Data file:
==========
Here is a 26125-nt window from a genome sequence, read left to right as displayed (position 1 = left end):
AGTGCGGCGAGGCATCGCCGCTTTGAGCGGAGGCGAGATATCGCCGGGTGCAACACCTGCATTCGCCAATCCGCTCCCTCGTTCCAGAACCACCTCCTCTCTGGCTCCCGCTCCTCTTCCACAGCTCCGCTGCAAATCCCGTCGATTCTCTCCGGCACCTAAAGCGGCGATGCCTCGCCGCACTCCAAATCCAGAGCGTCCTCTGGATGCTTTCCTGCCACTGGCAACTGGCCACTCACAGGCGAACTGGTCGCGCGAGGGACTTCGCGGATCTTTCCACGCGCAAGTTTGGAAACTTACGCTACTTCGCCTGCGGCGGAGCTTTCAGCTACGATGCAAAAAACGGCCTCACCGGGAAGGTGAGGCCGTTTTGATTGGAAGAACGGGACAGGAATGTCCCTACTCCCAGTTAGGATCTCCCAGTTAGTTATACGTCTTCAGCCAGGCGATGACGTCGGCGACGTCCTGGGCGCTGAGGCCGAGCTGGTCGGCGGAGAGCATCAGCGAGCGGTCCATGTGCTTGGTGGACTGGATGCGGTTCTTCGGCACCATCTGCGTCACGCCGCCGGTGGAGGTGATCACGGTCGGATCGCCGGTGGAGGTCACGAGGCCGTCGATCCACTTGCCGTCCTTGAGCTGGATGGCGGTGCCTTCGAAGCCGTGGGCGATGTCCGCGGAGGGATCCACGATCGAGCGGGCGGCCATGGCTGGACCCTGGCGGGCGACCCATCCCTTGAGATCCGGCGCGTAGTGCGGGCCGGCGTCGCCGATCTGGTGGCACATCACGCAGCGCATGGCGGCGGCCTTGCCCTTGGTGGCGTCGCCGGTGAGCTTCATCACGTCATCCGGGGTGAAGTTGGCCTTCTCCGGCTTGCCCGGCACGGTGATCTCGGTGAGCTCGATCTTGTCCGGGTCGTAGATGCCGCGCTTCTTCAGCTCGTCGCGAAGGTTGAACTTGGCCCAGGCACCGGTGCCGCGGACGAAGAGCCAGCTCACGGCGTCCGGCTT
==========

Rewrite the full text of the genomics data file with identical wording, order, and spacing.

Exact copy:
Here is a 26125-nt window from a genome sequence, read left to right as displayed (position 1 = left end):
AGTGCGGCGAGGCATCGCCGCTTTGAGCGGAGGCGAGATATCGCCGGGTGCAACACCTGCATTCGCCAATCCGCTCCCTCGTTCCAGAACCACCTCCTCTCTGGCTCCCGCTCCTCTTCCACAGCTCCGCTGCAAATCCCGTCGATTCTCTCCGGCACCTAAAGCGGCGATGCCTCGCCGCACTCCAAATCCAGAGCGTCCTCTGGATGCTTTCCTGCCACTGGCAACTGGCCACTCACAGGCGAACTGGTCGCGCGAGGGACTTCGCGGATCTTTCCACGCGCAAGTTTGGAAACTTACGCTACTTCGCCTGCGGCGGAGCTTTCAGCTACGATGCAAAAAACGGCCTCACCGGGAAGGTGAGGCCGTTTTGATTGGAAGAACGGGACAGGAATGTCCCTACTCCCAGTTAGGATCTCCCAGTTAGTTATACGTCTTCAGCCAGGCGATGACGTCGGCGACGTCCTGGGCGCTGAGGCCGAGCTGGTCGGCGGAGAGCATCAGCGAGCGGTCCATGTGCTTGGTGGACTGGATGCGGTTCTTCGGCACCATCTGCGTCACGCCGCCGGTGGAGGTGATCACGGTCGGATCGCCGGTGGAGGTCACGAGGCCGTCGATCCACTTGCCGTCCTTGAGCTGGATGGCGGTGCCTTCGAAGCCGTGGGCGATGTCCGCGGAGGGATCCACGATCGAGCGGGCGGCCATGGCTGGACCCTGGCGGGCGACCCATCCCTTGAGATCCGGCGCGTAGTGCGGGCCGGCGTCGCCGATCTGGTGGCACATCACGCAGCGCATGGCGGCGGCCTTGCCCTTGGTGGCGTCGCCGGTGAGCTTCATCACGTCATCCGGGGTGAAGTTGGCCTTCTCCGGCTTGCCCGGCACGGTGATCTCGGTGAGCTCGATCTTGTCCGGGTCGTAGATGCCGCGCTTCTTCAGCTCGTCGCGAAGGTTGAACTTGGCCCAGGCACCGGTGCCGCGGACGAAGAGCCAGCTCACGGCGTCCGGCTT